This novel is a profound cacophony of Jewish life in Vilna that culminates with a visit of the famed Chafets Chaim, Israel Meir HaKohen Kagan. The book on the surface revolves around a water well in the Jewish section of the city of Vilna (Vilnius) that needs repair but no one wants to step forward and raise the necessary funds. The reader is introduced to a cast of descriptive characters only found in a Yiddish novel.
The translation is almost too literal and thus loses some of Yiddish's lyrical rhythm, nevertheless, as one reads this beautiful story of Jewish life and values with its trials and tribulations and challenges to the Almighty one understands the book's value as a testimony to the wisdom of Jewish tradition.
It is a book of loss and tragedy, about a couple who lost young children and about a couple who are left childless. It is a book of Jewish politics, the Zionists vs. the Non-Zionists. It is a book of apostasy with some who no longer believe in the miracles of the Bible but, nevertheless, need to rewrite the stories. The climax of the book is so sad when the greatest Jew of that generation, the Chafets Chaim refuses to give the childless couple a blessing because "Nowadays, no one knows how children will turn out!"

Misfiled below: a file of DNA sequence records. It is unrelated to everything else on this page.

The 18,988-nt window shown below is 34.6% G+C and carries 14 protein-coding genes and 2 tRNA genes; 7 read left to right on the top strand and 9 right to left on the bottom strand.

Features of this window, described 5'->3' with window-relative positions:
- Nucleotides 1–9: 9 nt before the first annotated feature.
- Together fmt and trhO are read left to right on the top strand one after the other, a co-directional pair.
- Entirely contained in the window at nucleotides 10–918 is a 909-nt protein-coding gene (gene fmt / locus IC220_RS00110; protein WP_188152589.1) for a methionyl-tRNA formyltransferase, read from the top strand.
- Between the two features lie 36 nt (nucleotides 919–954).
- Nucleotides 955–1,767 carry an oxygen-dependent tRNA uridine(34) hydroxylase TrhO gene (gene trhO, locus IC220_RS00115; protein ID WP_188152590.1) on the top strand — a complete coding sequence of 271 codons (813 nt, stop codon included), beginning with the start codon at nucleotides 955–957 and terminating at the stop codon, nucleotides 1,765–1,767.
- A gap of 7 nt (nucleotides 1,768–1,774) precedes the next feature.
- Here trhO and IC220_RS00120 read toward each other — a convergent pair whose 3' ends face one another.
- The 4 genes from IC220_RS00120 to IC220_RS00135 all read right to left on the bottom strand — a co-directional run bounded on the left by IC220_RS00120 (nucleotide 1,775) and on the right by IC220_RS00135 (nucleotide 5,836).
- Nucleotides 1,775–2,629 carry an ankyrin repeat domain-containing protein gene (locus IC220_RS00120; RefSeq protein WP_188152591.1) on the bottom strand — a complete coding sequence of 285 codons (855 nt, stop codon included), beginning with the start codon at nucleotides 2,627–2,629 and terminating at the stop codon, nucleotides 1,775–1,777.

The Well is really a story of redemption because ultimately beyond the logic, beyond the social cacophony, the well is indeed repaired! The person least expected to raise the funds is successful after visiting a rabbinical conference. There is a wonderful celebration that all can draw "water with joy from the wells of redemption..."
This story will make one cry and laugh, an incredible satisfying read, a clear testimony to Chaim Grade's genius.